Recently, a group of CIPE staff with experience in conflict-affected settings formed a task force to do some more thinking about CIPE’s own projects in conflict-affected areas. We found it interesting that we work with local groups in areas that range from unstable to war-torn, but that we rarely think of them as “conflict projects” per se. So we started throwing around a lot of questions: is it worth even thinking of our projects through a conflict lens ? (Short answer: yes.) What is our approach to conflict and is it unique? What are the various ways CIPE has either reacted programmatically to conflict, or designed programs to be conflict sensitive?

We’re still thinking, but we have started to articulate what we think we know (more on that at the end of this post). So here it goes…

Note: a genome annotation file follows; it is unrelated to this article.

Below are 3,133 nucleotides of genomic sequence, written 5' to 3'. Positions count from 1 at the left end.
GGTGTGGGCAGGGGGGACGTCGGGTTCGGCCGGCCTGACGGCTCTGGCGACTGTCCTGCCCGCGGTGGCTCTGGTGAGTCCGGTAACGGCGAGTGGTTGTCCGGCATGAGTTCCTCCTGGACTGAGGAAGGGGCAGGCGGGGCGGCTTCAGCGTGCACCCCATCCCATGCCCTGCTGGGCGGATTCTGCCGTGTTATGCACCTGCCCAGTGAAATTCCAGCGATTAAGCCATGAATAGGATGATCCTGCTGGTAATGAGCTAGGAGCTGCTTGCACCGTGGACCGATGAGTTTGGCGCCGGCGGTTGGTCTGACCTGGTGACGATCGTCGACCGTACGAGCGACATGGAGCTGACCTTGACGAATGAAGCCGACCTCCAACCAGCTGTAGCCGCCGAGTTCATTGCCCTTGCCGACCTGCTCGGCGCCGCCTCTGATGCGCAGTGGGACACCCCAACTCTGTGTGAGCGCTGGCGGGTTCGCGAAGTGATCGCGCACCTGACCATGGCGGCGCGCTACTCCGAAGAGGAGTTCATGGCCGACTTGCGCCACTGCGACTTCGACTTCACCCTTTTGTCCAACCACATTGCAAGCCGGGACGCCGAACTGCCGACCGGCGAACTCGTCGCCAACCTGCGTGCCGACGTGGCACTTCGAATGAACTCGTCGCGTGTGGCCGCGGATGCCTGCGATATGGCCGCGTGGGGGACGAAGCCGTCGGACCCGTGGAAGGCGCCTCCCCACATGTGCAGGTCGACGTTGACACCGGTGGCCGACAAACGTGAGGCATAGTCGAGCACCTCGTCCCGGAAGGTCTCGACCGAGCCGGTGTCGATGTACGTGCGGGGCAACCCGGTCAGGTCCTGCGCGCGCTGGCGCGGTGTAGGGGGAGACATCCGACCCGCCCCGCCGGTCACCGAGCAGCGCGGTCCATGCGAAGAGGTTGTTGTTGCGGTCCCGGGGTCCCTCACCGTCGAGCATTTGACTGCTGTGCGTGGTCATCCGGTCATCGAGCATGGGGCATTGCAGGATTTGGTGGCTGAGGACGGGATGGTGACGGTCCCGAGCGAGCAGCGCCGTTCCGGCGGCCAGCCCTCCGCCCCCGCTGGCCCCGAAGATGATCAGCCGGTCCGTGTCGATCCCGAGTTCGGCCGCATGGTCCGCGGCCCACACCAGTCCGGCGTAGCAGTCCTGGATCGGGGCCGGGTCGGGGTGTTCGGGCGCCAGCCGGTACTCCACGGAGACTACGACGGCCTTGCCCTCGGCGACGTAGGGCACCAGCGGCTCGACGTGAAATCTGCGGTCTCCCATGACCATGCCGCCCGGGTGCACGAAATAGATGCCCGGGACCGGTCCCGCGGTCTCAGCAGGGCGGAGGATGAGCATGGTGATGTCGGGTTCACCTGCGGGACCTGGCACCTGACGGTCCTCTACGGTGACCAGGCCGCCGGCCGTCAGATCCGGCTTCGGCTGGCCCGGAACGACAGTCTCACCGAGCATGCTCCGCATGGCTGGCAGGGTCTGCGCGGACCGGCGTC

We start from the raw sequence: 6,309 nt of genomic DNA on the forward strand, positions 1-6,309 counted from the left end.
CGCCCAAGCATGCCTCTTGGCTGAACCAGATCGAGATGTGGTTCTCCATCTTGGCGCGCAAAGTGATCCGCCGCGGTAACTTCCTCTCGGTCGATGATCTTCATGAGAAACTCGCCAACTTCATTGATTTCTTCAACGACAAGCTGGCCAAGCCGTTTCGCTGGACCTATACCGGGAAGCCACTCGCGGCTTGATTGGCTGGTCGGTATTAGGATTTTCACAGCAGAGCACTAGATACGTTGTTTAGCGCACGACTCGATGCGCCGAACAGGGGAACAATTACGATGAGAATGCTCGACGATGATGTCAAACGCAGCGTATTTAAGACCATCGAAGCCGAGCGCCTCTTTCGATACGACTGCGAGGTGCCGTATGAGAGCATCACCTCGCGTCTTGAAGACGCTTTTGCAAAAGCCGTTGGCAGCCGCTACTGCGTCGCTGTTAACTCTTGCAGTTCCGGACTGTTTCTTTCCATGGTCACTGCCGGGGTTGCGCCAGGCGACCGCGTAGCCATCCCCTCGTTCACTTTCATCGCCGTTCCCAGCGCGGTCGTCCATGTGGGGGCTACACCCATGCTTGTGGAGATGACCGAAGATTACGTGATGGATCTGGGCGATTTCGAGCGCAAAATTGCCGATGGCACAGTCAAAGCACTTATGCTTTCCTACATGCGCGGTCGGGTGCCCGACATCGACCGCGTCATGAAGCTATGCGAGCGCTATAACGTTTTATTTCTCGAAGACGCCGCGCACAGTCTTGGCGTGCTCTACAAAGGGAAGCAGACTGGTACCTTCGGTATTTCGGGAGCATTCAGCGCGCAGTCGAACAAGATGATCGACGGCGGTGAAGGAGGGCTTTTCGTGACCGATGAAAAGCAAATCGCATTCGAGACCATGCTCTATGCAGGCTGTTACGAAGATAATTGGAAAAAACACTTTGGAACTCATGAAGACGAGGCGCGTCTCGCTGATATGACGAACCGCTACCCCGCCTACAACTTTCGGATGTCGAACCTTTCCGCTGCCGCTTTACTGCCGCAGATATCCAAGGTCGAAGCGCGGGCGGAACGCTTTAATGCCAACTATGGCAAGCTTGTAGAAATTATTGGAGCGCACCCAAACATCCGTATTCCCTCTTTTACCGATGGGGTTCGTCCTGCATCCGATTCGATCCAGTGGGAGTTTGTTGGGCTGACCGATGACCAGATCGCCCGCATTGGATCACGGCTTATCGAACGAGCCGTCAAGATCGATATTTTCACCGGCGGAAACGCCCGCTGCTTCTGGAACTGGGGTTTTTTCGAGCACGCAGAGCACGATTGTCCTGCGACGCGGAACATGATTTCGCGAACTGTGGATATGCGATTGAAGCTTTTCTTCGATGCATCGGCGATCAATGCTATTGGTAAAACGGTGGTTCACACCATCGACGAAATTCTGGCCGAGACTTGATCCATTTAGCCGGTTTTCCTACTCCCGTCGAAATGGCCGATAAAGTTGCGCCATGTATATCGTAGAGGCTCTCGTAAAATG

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Kickstarting Economic Growth in Afghanistan’s Provinces

Participants at the Nangarhar PBA launch event.

Participants at the Nangarhar PBA launch event.

A year after the impasse over the 2014 presidential election was resolved, Afghanistan finds itself at a critical juncture in its economic development. Given the dramatic reduction in foreign military presence over the past several years and the decrease in development assistance from the international donor community, concerns are mounting that Afghanistan’s economy will be unable to sustain itself.